Shared Moments: ‘Oliver went to town’ written by Oliver Cross

This week, my most interesting activity was picking up a pair of repaired glasses from Boots opticians in Leeds city centre, which doesn’t sound convincing unless you’ve noticed what else has been happening over the past ten months or so.

It was my first trip to the city centre for in ages and I suppose I should have been excited by being once again at the heart of a vibrant city. Instead, I just felt worried.

I’ve worked in city centres for most of my life and, through slumps and booms, I’ve never felt any need to worry for them. They’re tough, noisy, often aggressive unpleasantly places which can look after themselves.

But during my visit to the opticians, at which the opticians and their associates outnumbered me by about ten to one, I worried that the staff, probably half relieved and half bored by the quietness around them, would become unsettled  by the possibility that this might not be a freak lockdown moment; it might be the future.

Anyone living in the old industrial north will know that, in cities particularly, times change with alarming speed; Victorian mills  built to last hundreds of years mainly lasted, at best, until the 1960s or 70s but at least left behind magnificent shells such as Temple Works in Holbeck, Leeds, or Salt’s Mill in Saltaire.

The worry is that the next wave of industrial readjustment will leave no monument other than acres of boarded-up pubs, sandwich bars, trinket stalls and maybe even opticians.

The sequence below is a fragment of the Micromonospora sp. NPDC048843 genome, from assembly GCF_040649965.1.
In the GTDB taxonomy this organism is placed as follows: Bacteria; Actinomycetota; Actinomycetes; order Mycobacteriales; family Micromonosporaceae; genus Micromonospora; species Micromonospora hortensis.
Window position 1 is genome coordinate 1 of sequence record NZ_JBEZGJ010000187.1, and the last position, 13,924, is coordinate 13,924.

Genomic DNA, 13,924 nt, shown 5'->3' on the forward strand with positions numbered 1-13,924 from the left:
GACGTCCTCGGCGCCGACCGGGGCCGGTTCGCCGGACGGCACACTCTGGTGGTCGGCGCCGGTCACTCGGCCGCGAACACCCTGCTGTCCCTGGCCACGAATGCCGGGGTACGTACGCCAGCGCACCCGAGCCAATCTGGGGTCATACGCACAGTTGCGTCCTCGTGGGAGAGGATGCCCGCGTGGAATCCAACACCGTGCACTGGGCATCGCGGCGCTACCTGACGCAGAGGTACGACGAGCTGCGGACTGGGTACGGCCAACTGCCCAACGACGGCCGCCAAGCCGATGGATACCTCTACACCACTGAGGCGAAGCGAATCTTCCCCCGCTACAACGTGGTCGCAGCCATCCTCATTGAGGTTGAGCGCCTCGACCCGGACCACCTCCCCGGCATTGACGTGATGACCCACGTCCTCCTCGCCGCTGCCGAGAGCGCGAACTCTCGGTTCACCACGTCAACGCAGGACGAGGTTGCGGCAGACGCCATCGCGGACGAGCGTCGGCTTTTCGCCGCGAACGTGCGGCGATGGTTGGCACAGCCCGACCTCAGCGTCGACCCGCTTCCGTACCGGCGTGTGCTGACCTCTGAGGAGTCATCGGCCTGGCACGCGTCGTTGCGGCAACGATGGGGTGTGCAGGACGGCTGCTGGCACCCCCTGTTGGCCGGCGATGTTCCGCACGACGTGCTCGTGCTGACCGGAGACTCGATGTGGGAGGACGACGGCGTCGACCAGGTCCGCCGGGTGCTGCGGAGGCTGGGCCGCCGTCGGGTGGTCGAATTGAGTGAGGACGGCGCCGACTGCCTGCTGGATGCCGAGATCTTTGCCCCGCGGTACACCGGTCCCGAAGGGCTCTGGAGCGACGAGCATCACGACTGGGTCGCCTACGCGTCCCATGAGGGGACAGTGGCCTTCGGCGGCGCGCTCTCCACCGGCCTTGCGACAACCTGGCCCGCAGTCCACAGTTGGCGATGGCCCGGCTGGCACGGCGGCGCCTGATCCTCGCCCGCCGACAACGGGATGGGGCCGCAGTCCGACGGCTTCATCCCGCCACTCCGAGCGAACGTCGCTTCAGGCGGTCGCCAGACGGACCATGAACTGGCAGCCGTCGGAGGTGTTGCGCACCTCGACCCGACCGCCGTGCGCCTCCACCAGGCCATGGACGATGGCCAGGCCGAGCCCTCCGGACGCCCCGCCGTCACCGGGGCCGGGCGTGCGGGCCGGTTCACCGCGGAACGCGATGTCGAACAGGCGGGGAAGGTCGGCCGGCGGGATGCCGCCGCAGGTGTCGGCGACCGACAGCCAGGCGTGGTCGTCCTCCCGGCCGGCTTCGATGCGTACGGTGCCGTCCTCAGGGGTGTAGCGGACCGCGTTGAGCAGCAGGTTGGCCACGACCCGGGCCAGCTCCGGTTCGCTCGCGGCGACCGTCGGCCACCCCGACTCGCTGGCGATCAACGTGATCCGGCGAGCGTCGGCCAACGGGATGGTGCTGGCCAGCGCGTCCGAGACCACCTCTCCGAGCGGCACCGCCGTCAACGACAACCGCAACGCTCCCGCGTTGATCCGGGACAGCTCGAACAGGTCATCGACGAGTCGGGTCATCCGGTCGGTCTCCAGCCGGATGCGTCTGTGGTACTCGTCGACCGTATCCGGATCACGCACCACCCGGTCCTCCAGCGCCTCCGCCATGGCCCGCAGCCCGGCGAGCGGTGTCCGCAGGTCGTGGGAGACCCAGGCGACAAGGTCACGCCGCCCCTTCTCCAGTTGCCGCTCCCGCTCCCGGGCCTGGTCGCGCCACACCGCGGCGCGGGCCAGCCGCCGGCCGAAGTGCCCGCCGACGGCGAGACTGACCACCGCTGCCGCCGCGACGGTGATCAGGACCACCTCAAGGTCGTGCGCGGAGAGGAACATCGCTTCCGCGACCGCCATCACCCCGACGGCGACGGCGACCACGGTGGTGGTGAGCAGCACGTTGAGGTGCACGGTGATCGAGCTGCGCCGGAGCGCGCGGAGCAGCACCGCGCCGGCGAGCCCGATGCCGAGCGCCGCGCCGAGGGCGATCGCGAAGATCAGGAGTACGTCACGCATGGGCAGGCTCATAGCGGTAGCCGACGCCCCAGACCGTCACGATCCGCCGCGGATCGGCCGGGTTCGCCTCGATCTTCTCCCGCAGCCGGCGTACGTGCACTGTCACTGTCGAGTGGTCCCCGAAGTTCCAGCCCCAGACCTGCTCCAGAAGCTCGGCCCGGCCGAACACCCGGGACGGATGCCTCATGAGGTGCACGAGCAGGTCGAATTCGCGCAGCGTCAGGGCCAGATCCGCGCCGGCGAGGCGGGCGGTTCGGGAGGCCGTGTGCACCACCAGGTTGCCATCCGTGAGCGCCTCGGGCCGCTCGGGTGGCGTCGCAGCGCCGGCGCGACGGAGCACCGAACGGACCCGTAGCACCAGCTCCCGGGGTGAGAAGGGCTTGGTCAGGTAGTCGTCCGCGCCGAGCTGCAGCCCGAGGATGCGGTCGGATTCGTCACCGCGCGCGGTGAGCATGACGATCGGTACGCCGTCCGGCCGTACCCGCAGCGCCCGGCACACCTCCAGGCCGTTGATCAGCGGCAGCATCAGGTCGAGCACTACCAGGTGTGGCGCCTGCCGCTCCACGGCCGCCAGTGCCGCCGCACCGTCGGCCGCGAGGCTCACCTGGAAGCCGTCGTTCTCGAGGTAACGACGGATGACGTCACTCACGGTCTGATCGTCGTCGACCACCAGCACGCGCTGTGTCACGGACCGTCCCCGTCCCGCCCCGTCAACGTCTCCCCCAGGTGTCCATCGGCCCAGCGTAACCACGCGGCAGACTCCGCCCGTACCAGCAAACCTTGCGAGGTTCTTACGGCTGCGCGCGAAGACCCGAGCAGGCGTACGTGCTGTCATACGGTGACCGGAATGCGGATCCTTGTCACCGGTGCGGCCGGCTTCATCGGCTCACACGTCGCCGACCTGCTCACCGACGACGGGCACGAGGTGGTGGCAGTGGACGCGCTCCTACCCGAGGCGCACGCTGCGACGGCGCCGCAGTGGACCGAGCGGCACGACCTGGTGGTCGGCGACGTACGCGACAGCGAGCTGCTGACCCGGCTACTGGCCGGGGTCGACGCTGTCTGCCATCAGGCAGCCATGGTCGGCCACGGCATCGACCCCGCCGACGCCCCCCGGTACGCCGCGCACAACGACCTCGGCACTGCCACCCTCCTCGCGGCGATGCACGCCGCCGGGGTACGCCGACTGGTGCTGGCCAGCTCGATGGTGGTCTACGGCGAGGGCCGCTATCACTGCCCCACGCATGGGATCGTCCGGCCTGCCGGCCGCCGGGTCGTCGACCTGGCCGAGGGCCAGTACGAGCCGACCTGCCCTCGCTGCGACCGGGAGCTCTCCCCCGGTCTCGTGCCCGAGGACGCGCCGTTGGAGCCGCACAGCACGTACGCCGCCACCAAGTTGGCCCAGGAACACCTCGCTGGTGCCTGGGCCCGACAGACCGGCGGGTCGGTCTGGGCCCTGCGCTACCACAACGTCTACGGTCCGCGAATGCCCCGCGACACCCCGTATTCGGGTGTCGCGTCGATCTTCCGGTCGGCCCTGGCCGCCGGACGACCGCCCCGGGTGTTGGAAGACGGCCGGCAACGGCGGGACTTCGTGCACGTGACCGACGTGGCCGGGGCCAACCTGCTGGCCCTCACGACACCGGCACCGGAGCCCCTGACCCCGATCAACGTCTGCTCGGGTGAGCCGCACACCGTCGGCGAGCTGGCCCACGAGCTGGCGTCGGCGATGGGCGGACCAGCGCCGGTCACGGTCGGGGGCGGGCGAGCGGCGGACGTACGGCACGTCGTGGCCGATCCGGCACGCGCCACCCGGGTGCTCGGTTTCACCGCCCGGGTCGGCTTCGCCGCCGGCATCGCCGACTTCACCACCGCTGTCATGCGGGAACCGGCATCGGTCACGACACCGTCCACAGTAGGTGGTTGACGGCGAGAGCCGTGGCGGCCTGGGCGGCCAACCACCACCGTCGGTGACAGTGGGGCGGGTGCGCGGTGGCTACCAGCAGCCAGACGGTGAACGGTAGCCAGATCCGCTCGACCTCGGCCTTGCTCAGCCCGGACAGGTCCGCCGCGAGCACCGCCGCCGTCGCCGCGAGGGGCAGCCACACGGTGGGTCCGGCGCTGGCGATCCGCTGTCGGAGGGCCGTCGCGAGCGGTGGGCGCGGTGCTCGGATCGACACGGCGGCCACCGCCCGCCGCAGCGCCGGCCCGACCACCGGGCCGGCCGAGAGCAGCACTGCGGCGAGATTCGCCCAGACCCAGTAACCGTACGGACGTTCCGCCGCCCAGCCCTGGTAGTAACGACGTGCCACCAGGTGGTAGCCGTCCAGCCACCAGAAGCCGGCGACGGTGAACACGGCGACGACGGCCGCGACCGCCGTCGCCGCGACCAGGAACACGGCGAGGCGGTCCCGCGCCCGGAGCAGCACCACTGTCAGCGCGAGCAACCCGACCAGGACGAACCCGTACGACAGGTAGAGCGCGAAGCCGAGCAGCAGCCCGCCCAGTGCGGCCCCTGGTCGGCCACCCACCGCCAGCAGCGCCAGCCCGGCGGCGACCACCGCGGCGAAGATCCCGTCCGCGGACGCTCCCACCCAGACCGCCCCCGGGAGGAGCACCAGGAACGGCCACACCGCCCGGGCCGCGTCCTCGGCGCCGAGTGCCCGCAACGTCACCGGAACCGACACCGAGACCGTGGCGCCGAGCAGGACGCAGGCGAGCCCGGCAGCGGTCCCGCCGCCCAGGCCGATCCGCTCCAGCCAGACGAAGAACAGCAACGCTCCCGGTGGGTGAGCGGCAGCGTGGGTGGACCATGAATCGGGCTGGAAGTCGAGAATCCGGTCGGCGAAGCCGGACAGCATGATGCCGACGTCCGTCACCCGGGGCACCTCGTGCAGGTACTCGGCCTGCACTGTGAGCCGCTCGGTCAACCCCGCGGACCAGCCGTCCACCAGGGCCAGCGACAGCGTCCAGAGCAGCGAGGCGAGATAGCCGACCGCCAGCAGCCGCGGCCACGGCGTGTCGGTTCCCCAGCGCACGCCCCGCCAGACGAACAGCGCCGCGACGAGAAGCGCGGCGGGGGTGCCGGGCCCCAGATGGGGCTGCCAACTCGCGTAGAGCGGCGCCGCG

Off-line shopping in the big city stores could become a niche activity, like uni-cycling, and, as I noticed on my recent city centre visit, there will be a miraculous lack of litter and drunkards. This struck me as rather eerie, like the final scene in Planet of the Apes or, so I’m told, living in Liechtenstein, but I’m sure we’ll eventually recognise it as a huge improvement.

The downside is not, so far as we yet know, that city centre workers, along with the transport systems, feeding stations, entertainments, posh stores and other enterprises that depend on them, will disappear. It’s that they will scatter into cyberspace and the suburbs, leaving, say, Briggate in Leeds looking as much an archaeological site as an abandoned tin mine.

The factory system which shaped the north, gave way to an office system built on the same organisational principles; regular hours and a machine-driven division of labour which meant you could be in the typing pool or answering the telephones or working the Xeroxes but were not expected to do them all at the same time.

Now those limitations have gone; home workers – which quite soon might mean most workers – don’t have to keep factory hours, nor confine themselves to 20th century technologies, which means they’ll soon become hugely productive operatives, except, sadly, in the fields of enjoying  their lunch breaks or gossiping to colleagues.

Thank you once again Oliver, until next time…..

Photo of Leeds, Briggate 1951 - Francis Frith

Picture: Francis – Leeds Briggate 1951